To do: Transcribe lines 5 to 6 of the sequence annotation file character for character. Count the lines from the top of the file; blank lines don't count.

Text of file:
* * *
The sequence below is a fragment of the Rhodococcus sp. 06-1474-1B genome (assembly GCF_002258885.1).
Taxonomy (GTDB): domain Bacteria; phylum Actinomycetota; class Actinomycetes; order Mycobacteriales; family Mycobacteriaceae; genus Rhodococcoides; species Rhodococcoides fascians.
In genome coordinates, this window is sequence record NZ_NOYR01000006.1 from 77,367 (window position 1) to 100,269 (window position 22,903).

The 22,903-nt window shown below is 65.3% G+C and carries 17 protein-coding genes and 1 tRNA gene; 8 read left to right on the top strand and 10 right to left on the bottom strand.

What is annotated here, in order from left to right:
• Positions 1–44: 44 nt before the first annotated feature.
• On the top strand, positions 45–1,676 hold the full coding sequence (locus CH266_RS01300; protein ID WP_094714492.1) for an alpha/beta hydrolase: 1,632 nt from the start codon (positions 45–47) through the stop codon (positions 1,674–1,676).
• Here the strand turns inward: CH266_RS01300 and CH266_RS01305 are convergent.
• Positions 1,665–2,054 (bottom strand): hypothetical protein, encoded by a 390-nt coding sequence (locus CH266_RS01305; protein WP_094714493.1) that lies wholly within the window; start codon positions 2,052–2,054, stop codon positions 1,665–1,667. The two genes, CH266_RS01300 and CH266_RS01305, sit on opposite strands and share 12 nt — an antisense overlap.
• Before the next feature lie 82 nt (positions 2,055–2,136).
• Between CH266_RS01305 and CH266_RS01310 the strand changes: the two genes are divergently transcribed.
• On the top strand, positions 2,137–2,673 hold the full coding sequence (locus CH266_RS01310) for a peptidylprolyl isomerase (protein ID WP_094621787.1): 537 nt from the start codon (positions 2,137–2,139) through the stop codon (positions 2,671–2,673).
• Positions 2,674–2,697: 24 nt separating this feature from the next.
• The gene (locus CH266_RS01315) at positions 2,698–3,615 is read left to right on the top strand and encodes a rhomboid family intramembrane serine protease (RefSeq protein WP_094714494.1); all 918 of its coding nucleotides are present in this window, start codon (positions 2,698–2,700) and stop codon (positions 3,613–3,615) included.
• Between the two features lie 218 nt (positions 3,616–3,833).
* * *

What is annotated here, in order from left to right:
• Positions 1–44: 44 nt before the first annotated feature.